After the machining operations on the cone 31 (39 or 41) have been completed, the steel cone is carburized to produce a case or `skin 55 for a depth of .105 or .110". For this purpose, the cone i-s heated to a temperature of 1750 F. in a suitable atmosphere such as gaseous hydro-carbon or carbon monoxide and for such period of time until the carbon content of the steel is raised to about 0.85% at the surface and to about 0.80% at a depth of .04". After the desired carbon concentration is obtained in the skin S, the cone 31 is quenched in oil at a temperature of 1650o P. The cone is then reheated to a temperature of 1450 F. in a second furnace which is arranged with two compartments through which the cone passes. In the first compartment the carbon content of the case 55 is reduced so that the percentage of carbon is .80% at a depth of only .010". Later in the second compartment'the carbon content of the case is increased to 0.88% at a depth of .010". After leaving the second furnace, the cone is permitted to cool slowly. This process of carburizing results in a considerable number of very small spheroidized carbides from the cone surface to a depth of about .010 with a consequent highly wear resistant surface. The total depth of case, namely .105" or .110 is beyond the limit usually considered safe for conventional cones. Due to the shape of the teeth 32b, which are free from any sharp corners and which avoid any concentration of stresses, the hard case 55 does not result in any fracture, breakage or chipping of the teeth.
What is claimed is:
1. A rock bit comprising a bit head having a plurality of roller cones mounted thereon for rotation about individual axes extending downwardly and inwardly, said cones having teeth arranged in circumferential rows and said teeth having conically shaped root portions projecting from the roller cone surface, and having hemispherical tips merging with said root portions.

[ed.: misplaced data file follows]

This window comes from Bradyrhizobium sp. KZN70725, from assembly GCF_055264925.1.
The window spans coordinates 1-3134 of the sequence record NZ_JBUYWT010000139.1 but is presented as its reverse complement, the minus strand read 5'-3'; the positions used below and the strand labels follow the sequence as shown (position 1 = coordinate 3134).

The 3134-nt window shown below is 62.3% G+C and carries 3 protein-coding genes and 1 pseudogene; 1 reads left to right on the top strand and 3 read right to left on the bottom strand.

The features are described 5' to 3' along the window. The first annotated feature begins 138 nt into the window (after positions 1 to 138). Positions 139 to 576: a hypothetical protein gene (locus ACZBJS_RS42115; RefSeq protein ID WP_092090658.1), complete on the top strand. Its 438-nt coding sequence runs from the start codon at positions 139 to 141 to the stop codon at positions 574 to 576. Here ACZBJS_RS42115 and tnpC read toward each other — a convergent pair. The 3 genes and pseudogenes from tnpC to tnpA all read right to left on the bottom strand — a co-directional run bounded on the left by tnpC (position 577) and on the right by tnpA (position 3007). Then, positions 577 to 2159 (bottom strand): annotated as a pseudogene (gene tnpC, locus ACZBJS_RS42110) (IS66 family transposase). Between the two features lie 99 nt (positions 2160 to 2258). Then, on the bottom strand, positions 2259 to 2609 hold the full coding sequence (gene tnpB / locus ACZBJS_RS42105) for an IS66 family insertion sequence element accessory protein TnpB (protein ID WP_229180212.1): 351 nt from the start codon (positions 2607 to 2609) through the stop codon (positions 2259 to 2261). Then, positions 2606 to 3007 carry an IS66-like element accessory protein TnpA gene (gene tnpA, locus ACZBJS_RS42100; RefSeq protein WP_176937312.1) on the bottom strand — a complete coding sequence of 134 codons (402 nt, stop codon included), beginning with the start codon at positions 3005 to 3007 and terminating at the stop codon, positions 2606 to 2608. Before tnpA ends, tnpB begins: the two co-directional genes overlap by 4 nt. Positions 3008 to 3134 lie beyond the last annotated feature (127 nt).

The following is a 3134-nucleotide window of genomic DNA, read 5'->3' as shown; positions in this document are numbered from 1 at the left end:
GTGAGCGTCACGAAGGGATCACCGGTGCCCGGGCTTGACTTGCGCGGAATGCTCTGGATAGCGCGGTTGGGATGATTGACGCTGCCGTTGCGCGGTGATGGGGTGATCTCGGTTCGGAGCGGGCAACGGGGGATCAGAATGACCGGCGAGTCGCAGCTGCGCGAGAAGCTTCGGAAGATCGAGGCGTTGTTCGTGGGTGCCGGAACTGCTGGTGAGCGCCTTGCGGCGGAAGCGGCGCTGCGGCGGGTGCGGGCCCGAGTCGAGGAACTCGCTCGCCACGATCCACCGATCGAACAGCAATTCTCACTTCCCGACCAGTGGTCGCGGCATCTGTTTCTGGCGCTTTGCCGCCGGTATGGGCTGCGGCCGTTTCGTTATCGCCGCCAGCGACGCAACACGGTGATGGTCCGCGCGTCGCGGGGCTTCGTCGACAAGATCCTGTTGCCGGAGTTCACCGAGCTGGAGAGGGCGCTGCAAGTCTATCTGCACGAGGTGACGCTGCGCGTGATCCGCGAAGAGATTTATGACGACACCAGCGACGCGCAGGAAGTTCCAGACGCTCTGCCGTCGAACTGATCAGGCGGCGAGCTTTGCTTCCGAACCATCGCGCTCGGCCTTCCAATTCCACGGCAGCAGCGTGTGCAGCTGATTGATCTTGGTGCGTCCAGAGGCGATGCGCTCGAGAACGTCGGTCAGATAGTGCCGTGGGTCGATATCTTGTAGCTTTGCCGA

2. A rock bit comprising a bit head having a plurality of roller cones mounted thereon for rotation about individual axes extending downwardly and inwardly, said cones having teeth arranged in circumferential rows, each tooth having a tip and a root, characterized in that the root is of circular cross section, and the tooth in longitudinal section has the shape of a semi-circle with two straight sides diverging therefrom in tangential relation to the semi-circle.
3. In a rock bit, a roller cone having a plurality of teeth, all of approximately the same size, each tooth having a convex tip and having an exposed root of greater altitude than the tip, the tip being of approximately hemispherical shape and the root being of approximately frusto-conical shape.
4. In a rock bit, a roller cone having a plurality of teeth all integral with the main body of the cone, each tooth having an ovoid tip and a frusto-conical root, the body of the cone having a flat base which surrounds the root and lies in a plane at right angles to the axis of the root, said flat base being joined to the adjacent portion of the root by a fillet, the surface of the llet forming a sector of a torus coaxial with the root, the surface of the teeth and cone body being smooth and devoid of sharp corners, said surface being case hardened.
5. In a rotary drill bit having three cones with their cutting areas converging toward the central axis of the bit and mounted to contact the bottom of the hole with an approximate true rolling motion: cutting teeth formed on said cones in circumferential rows separated by circumferential grooves, each of said teeth having a root portion and a tip portion, the rows of teeth on each cone being offset relative to the teeth on the other cones and adapted to intert therewith, the tip portion of each tooth extending into the groove between the rows of teeth on the adjacent portions of each of the other cones to provide a self-cleaning action, the root portions of the teeth in each row being separated by radial grooves adapted to provide deep penetration of the teeth into the earth formation; characterized in that the root portions are of frustoconical shape and each tooth is circular in every plane of cross section.
6. A rotary drill bit according to claim 5, in which the radial grooves have a depth substantially equal to the depth of the circumferential grooves, and in which each tooth is surrounded by a flat base, said flat base being connected to the sides of the root portions of the teeth and to the bottoms of the circumferential grooves by means of smooth continuous surfaces devoid of sharp corners.
7. An earth boring drill according to claim 5, in which all of the teeth on all three cones are of substantially the same size and shape.
References Cited by the Examiner UNITED STATES PATENTS 2,121,202 6/1938 Killgore 175--374 2,129,417 9/1938 Gase 29-l03.1 2,377,329 6/1945 Dettmer 29l03.l 2,388,108 10/1945 Zublin 76-108 2,774,570 12/1956 Cunningham 175--374 2,774,571 12/1956 Morland 175-341 2,927,778 3/1960 Coulter 175--341 2,939,684 6/1960 Payne l75375 3,003,370 10/1961 Coulter 75-108 3,137,355 6/1964 Schumacher 175-374 CHARLES E. OCONNELL, Primary Examiner. BENJAMIN BENDETT, Examiner.